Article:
Sex and celibacy are also part of a Warrior’s arsenal. They can be part of a power struggle. They can be weapons for the Warrior’s control of himself, and also an avenue into controlling the psyche of others. The Warrior’s art is conquest. Conquest is achieved by exploiting weaknesses to overcome strengths. Most people believe that the things they hate about themselves are their weaknesses and learn to protect them from being discovered and exploited by others. They feel safe about what they feel are their strengths and, in our society, their desires. The two most powerful ways to align your strengths are to face something fearful or something you desire, or love. Although most of us are conditioned to dissipate our power when confronted by either or both situations, and so do not experience the full flush of our power.

Defeat is the disempowering of an enemy. A more sophisticated definition of (or desire for) conquest is that given in the novel ‘Nineteen eighty-four’ – it is for the defeated to willingly align themselves with the conqueror’s goals. Fear does not achieve this kind of alignment. When people are moved by intimidation they give only that little amount of themselves they can get away with to protect themselves. When a person is moved by desire they will give themselves as completely as they are capable, this is the discovery at the heart of the power politics of modern democracies. This understanding is missing from military dictatorships run by Warriors, whether they are the modern ones or the ancient monarchies that inspire such nostalgia. The central organizing force of modern Western European-based cultures is seduction, whilst for most other cultures in the world it is fear.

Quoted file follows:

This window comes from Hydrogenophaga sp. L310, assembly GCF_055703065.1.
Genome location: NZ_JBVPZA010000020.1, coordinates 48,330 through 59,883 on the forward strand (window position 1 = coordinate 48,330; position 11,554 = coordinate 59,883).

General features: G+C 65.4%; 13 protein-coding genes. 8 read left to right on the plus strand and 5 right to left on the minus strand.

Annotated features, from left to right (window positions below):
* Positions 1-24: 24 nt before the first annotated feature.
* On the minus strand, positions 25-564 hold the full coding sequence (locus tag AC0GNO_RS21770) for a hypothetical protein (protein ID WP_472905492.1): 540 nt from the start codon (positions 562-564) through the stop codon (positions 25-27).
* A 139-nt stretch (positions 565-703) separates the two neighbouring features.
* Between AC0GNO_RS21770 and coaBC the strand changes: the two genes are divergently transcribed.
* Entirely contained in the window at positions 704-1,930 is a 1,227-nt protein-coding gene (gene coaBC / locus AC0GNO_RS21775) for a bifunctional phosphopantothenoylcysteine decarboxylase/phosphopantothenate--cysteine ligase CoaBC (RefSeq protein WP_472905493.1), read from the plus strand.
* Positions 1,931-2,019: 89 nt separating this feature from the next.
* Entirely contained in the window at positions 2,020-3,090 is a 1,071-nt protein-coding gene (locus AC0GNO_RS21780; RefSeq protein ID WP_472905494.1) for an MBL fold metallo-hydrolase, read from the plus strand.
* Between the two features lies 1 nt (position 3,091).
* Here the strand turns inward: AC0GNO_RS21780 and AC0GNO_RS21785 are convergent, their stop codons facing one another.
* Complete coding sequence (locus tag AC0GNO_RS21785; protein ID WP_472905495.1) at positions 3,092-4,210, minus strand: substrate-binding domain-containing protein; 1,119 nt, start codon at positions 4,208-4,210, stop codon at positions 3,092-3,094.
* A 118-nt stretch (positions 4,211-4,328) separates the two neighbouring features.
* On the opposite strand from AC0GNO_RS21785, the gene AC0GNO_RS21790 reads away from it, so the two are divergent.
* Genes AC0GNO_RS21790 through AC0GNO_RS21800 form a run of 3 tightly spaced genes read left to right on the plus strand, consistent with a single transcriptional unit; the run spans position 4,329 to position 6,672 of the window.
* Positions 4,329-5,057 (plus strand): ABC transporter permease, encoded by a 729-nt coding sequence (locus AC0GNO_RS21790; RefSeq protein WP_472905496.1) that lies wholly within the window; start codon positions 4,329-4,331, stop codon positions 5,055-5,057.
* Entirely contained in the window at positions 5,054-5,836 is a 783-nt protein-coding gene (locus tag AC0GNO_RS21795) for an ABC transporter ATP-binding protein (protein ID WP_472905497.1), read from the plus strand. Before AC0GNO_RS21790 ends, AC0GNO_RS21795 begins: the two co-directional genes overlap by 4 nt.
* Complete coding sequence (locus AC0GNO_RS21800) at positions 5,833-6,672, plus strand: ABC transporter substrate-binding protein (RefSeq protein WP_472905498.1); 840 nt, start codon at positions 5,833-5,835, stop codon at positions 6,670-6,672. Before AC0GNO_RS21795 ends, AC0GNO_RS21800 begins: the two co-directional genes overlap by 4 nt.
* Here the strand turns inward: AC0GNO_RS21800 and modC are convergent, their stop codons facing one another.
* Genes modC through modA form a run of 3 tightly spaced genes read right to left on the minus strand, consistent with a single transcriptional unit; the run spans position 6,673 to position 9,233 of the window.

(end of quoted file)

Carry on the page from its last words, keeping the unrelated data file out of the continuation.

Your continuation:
Our media, our politics, our private lives are all founded around the chase for our desires. Seduction is the use of our desires to move us to fulfill someone else’s goals. The goal of advertising is to discover your desires and frame their product as the fulfilment of them. The hermitage is the Warrior’s version of fighting the weaknesses represented by desire. They seek total conquest, the abolition of feelings – fear, anger, ambition, lust, love and other desires and emotions are an enemy to defeat. To take an example from the centre of popular culture James Bond, the consummate Warrior hero, uses sex and desire as weapons he deploys as easily as he uses the gun and the fist.

This is the ‘right hand’ path of Tantra. It is the Christian and Buddhist monastery, the yogi’s forest retreat and ashram and the other Warrior-based mystery schools and cults. What is interesting about these systems is that left to their own devices they become structures where the only discipline left is power - obedience to the institution, to your ‘spiritual superiors’, as the only mystical device, as the only acceptable expression of sacred devotion. Devotion and obedience are very powerful ways to exceed yourself and as a doorway into the mystic. But a God of fear, with the rhetoric of love to rationalize him, is the same dynamic of an abusive spouse: "I love you that is why you must obey me …" "I’m doing this to you for your own good, it is God’s will. It’s his message to you through me that you must obey".